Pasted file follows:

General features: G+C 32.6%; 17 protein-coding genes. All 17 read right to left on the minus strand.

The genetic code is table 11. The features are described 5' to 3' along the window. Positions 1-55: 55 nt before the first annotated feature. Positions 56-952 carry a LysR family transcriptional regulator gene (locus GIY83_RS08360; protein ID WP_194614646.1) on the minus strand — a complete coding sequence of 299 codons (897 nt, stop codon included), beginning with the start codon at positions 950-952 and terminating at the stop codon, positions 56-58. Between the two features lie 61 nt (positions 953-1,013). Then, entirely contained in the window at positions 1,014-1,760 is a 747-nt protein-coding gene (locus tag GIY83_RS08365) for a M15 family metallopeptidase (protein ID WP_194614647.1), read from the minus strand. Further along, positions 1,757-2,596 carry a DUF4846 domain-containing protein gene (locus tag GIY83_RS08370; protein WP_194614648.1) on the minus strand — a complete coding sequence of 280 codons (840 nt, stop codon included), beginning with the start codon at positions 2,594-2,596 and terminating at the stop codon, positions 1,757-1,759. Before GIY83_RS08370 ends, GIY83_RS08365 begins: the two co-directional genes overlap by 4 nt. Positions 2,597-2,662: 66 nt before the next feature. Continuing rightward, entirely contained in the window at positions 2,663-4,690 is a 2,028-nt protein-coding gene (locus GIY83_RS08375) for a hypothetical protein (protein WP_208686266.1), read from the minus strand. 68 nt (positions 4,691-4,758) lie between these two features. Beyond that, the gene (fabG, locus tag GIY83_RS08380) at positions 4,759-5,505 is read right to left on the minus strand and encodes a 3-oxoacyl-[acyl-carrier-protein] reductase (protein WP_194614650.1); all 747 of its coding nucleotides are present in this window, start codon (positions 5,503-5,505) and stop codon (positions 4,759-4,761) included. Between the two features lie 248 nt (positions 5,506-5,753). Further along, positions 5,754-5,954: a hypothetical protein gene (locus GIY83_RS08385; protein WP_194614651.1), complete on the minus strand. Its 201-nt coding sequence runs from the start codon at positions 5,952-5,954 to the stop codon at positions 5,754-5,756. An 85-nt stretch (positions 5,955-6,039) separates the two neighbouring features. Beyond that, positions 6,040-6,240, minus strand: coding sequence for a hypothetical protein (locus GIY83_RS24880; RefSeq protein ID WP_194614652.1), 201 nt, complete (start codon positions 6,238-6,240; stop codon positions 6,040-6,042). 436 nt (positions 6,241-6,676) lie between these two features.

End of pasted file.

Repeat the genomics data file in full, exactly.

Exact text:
General features: G+C 32.6%; 17 protein-coding genes. All 17 read right to left on the minus strand.

The genetic code is table 11. The features are described 5' to 3' along the window. Positions 1-55: 55 nt before the first annotated feature. Positions 56-952 carry a LysR family transcriptional regulator gene (locus GIY83_RS08360; protein ID WP_194614646.1) on the minus strand — a complete coding sequence of 299 codons (897 nt, stop codon included), beginning with the start codon at positions 950-952 and terminating at the stop codon, positions 56-58. Between the two features lie 61 nt (positions 953-1,013). Then, entirely contained in the window at positions 1,014-1,760 is a 747-nt protein-coding gene (locus tag GIY83_RS08365) for a M15 family metallopeptidase (protein ID WP_194614647.1), read from the minus strand. Further along, positions 1,757-2,596 carry a DUF4846 domain-containing protein gene (locus tag GIY83_RS08370; protein WP_194614648.1) on the minus strand — a complete coding sequence of 280 codons (840 nt, stop codon included), beginning with the start codon at positions 2,594-2,596 and terminating at the stop codon, positions 1,757-1,759. Before GIY83_RS08370 ends, GIY83_RS08365 begins: the two co-directional genes overlap by 4 nt. Positions 2,597-2,662: 66 nt before the next feature. Continuing rightward, entirely contained in the window at positions 2,663-4,690 is a 2,028-nt protein-coding gene (locus GIY83_RS08375) for a hypothetical protein (protein WP_208686266.1), read from the minus strand. 68 nt (positions 4,691-4,758) lie between these two features. Beyond that, the gene (fabG, locus tag GIY83_RS08380) at positions 4,759-5,505 is read right to left on the minus strand and encodes a 3-oxoacyl-[acyl-carrier-protein] reductase (protein WP_194614650.1); all 747 of its coding nucleotides are present in this window, start codon (positions 5,503-5,505) and stop codon (positions 4,759-4,761) included. Between the two features lie 248 nt (positions 5,506-5,753). Further along, positions 5,754-5,954: a hypothetical protein gene (locus GIY83_RS08385; protein WP_194614651.1), complete on the minus strand. Its 201-nt coding sequence runs from the start codon at positions 5,952-5,954 to the stop codon at positions 5,754-5,756. An 85-nt stretch (positions 5,955-6,039) separates the two neighbouring features. Beyond that, positions 6,040-6,240, minus strand: coding sequence for a hypothetical protein (locus GIY83_RS24880; RefSeq protein ID WP_194614652.1), 201 nt, complete (start codon positions 6,238-6,240; stop codon positions 6,040-6,042). 436 nt (positions 6,241-6,676) lie between these two features.